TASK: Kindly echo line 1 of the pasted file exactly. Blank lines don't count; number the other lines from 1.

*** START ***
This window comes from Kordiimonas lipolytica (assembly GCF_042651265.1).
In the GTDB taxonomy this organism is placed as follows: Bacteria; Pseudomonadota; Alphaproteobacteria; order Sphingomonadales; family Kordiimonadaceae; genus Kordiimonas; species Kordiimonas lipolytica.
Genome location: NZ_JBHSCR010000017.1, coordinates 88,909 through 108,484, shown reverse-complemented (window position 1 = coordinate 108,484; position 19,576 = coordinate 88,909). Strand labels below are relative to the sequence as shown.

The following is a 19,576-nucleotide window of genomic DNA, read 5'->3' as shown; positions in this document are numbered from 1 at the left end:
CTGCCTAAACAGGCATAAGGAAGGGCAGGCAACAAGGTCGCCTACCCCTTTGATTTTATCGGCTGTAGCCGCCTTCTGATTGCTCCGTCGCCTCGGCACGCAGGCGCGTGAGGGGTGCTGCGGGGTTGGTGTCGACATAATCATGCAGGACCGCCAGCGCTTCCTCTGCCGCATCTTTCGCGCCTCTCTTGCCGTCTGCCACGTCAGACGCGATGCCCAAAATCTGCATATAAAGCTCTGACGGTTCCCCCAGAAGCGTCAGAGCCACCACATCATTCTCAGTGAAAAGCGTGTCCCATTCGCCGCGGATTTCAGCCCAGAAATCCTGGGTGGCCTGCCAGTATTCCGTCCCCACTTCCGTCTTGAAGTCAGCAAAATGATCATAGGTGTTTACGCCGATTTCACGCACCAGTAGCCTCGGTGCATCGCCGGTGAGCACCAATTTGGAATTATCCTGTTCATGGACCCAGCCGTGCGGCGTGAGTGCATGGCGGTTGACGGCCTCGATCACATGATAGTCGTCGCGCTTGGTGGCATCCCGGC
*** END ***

This window comes from Kordiimonas lipolytica (assembly GCF_042651265.1).